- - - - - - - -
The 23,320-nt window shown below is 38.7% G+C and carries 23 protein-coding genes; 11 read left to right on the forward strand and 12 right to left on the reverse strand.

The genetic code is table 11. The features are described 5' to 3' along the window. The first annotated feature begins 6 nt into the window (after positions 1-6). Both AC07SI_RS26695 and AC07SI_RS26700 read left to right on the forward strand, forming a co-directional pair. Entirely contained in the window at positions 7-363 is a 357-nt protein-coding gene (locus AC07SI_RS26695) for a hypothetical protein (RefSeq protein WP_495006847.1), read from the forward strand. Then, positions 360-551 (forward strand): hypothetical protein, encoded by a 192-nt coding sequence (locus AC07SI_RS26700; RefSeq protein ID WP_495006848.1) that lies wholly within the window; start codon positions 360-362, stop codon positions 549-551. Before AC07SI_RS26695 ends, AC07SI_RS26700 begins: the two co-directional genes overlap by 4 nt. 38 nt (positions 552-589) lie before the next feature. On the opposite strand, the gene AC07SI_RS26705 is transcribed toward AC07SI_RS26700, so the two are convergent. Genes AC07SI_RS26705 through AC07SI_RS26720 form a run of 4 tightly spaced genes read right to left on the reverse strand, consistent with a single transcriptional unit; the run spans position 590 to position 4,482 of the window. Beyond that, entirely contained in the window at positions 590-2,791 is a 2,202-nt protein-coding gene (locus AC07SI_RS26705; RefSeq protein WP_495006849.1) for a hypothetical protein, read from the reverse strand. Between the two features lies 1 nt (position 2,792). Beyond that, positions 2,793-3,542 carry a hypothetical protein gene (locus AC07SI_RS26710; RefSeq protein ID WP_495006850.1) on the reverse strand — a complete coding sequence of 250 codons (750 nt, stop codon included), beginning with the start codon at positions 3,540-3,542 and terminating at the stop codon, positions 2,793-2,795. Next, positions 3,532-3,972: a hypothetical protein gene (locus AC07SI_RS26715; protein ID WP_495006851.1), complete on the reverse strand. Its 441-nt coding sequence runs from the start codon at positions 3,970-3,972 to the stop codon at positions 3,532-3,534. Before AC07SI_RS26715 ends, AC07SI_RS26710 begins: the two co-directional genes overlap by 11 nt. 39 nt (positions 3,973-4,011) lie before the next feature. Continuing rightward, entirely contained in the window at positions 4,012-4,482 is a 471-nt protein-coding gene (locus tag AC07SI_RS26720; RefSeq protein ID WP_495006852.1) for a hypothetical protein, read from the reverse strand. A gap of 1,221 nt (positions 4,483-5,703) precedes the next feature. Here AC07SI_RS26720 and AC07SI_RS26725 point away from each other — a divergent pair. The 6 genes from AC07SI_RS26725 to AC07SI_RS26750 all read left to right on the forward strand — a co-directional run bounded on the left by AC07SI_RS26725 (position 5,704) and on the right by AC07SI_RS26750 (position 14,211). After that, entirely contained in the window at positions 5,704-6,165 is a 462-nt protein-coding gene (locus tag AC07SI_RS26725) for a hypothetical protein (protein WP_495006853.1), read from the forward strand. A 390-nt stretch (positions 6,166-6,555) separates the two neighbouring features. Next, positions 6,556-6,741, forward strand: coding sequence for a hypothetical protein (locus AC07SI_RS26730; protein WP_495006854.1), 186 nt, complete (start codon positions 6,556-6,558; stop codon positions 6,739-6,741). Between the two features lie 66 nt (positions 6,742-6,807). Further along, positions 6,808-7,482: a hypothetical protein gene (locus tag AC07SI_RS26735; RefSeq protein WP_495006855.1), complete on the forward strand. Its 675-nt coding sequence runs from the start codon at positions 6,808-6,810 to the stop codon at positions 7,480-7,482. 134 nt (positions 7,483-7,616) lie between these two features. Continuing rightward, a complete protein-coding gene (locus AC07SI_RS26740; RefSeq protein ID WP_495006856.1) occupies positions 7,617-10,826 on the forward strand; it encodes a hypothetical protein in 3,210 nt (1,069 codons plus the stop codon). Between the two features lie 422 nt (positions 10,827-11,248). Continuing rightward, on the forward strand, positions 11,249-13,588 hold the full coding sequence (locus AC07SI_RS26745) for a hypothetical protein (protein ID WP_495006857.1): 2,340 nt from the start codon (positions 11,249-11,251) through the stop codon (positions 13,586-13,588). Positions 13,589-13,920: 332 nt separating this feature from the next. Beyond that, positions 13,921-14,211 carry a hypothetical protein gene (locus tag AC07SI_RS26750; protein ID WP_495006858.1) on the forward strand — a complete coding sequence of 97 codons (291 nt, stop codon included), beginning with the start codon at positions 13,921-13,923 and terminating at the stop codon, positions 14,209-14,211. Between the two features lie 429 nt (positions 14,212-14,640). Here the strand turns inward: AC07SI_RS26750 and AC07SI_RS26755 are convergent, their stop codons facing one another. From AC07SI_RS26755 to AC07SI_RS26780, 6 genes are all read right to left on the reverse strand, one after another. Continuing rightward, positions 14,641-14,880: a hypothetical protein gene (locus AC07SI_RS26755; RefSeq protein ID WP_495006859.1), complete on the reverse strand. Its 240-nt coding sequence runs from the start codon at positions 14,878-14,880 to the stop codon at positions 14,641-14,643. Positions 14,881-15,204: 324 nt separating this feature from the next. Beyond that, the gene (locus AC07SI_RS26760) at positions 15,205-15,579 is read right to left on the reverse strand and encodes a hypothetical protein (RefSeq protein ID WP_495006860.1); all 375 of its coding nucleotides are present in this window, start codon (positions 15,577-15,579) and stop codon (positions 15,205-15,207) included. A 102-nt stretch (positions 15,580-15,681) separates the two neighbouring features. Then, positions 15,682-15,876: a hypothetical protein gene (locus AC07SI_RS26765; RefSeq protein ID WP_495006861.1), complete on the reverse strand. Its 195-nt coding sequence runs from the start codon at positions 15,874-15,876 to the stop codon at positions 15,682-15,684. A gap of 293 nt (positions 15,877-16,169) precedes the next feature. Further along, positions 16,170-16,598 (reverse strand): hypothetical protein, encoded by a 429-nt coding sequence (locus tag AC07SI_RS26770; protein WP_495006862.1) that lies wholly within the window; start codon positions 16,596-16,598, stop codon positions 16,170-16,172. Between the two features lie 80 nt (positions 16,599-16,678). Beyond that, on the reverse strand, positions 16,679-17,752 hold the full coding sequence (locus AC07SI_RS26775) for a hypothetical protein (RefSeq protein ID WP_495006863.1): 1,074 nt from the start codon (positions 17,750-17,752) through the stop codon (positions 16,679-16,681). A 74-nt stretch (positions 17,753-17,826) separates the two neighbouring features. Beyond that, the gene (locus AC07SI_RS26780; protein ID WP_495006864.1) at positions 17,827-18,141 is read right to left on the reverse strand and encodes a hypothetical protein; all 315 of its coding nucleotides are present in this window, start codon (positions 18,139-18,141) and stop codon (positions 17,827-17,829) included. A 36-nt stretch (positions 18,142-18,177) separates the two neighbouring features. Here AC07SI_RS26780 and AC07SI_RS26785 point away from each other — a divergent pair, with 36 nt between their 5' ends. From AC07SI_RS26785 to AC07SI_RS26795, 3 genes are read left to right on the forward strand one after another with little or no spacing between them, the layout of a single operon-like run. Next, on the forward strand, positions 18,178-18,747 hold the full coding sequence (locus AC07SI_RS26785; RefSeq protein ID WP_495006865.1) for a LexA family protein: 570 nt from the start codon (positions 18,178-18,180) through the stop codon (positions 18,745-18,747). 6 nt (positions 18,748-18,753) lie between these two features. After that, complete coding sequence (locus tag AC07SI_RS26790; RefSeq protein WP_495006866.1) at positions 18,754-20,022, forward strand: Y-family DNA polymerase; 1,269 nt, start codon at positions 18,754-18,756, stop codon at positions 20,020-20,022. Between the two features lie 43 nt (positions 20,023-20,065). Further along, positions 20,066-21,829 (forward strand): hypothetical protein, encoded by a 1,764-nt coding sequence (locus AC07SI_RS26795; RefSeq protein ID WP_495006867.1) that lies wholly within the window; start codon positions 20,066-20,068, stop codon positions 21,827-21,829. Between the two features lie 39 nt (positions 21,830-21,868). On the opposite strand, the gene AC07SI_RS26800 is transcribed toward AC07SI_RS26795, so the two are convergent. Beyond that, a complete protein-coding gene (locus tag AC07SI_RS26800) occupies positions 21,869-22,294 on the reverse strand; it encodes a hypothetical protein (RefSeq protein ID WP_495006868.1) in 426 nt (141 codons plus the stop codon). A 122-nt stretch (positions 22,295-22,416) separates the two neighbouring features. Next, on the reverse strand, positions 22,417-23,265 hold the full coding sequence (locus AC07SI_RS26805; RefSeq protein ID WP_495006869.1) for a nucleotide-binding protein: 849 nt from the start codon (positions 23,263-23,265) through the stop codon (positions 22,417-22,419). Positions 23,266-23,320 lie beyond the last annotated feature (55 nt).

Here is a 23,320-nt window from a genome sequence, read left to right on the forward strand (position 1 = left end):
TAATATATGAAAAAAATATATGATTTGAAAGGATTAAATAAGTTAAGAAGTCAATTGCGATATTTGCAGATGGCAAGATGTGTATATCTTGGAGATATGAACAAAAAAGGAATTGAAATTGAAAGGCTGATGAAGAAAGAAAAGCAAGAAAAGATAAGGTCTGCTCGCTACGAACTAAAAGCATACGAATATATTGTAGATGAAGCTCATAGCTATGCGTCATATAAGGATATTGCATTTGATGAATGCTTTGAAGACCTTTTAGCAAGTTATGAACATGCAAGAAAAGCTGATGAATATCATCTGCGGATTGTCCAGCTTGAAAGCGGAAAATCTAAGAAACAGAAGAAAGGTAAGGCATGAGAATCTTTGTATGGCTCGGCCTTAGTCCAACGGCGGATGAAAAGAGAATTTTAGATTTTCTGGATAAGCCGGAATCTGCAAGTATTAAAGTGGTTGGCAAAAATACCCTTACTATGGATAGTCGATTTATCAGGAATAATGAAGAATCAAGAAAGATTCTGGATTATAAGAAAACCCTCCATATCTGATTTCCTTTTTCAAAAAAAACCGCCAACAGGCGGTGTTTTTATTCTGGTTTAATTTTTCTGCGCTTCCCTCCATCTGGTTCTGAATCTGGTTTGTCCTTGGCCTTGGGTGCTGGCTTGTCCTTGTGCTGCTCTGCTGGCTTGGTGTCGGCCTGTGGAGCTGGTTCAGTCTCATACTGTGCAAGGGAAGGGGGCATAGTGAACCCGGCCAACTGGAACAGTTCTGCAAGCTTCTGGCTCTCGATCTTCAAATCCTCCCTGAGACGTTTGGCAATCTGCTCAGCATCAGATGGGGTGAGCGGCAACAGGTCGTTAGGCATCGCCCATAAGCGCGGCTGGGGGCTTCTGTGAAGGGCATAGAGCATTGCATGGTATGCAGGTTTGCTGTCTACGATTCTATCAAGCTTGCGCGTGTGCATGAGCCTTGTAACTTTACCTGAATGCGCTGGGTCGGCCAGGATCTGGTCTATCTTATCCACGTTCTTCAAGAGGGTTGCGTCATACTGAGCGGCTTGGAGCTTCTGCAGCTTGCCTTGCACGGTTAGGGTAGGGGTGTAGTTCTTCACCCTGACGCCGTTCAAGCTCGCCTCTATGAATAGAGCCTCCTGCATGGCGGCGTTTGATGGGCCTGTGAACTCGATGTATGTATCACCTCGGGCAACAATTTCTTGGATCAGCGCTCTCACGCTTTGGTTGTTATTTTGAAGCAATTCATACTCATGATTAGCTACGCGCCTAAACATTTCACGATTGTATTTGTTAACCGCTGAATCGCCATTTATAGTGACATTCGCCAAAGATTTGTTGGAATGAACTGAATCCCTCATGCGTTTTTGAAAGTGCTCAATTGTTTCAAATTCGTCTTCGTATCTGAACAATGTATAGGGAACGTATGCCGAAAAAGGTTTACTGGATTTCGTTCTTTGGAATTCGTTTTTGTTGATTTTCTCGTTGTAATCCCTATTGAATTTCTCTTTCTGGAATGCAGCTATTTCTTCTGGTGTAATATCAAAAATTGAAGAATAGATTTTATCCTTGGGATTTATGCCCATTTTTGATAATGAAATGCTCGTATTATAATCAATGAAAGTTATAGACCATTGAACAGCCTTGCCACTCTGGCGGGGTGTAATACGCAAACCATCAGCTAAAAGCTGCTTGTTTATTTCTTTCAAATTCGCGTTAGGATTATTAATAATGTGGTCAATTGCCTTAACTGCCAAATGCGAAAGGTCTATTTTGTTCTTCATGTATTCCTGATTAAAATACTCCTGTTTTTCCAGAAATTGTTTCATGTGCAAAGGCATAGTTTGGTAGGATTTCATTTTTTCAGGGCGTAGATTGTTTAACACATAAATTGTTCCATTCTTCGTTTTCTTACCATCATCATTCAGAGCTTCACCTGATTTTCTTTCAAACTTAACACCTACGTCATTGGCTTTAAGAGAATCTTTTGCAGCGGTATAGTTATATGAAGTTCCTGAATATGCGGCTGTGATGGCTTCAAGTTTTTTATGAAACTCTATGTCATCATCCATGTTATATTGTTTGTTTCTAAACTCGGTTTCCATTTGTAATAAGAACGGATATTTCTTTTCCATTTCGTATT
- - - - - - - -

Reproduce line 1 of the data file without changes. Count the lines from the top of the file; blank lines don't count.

The 23,320-nt window shown below is 38.7% G+C and carries 23 protein-coding genes; 11 read left to right on the forward strand and 12 right to left on the reverse strand.